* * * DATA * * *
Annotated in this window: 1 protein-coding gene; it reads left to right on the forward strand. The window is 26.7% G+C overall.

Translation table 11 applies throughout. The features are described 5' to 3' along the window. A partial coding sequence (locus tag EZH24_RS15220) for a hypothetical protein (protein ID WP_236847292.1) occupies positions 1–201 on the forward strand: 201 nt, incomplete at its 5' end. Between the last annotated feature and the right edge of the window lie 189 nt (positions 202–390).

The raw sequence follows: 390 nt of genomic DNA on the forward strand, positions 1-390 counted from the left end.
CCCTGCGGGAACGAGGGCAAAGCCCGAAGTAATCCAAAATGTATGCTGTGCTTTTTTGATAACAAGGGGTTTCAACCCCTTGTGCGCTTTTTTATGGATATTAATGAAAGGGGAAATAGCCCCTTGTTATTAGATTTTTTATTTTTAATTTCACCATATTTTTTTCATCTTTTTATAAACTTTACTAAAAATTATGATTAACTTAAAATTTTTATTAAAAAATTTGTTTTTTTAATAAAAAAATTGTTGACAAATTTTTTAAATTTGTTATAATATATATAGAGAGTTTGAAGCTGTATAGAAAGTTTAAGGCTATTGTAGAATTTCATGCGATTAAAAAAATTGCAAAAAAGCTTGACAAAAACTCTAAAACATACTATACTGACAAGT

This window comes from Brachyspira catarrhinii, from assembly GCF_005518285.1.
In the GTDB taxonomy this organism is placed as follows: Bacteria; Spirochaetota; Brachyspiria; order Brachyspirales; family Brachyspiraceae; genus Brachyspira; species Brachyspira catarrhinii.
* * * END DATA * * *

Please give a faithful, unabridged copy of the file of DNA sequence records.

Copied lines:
Annotated in this window: 1 protein-coding gene; it reads left to right on the forward strand. The window is 26.7% G+C overall.

Translation table 11 applies throughout. The features are described 5' to 3' along the window. A partial coding sequence (locus tag EZH24_RS15220) for a hypothetical protein (protein ID WP_236847292.1) occupies positions 1–201 on the forward strand: 201 nt, incomplete at its 5' end. Between the last annotated feature and the right edge of the window lie 189 nt (positions 202–390).

The raw sequence follows: 390 nt of genomic DNA on the forward strand, positions 1-390 counted from the left end.
CCCTGCGGGAACGAGGGCAAAGCCCGAAGTAATCCAAAATGTATGCTGTGCTTTTTTGATAACAAGGGGTTTCAACCCCTTGTGCGCTTTTTTATGGATATTAATGAAAGGGGAAATAGCCCCTTGTTATTAGATTTTTTATTTTTAATTTCACCATATTTTTTTCATCTTTTTATAAACTTTACTAAAAATTATGATTAACTTAAAATTTTTATTAAAAAATTTGTTTTTTTAATAAAAAAATTGTTGACAAATTTTTTAAATTTGTTATAATATATATAGAGAGTTTGAAGCTGTATAGAAAGTTTAAGGCTATTGTAGAATTTCATGCGATTAAAAAAATTGCAAAAAAGCTTGACAAAAACTCTAAAACATACTATACTGACAAGT

This window comes from Brachyspira catarrhinii, from assembly GCF_005518285.1.
In the GTDB taxonomy this organism is placed as follows: Bacteria; Spirochaetota; Brachyspiria; order Brachyspirales; family Brachyspiraceae; genus Brachyspira; species Brachyspira catarrhinii.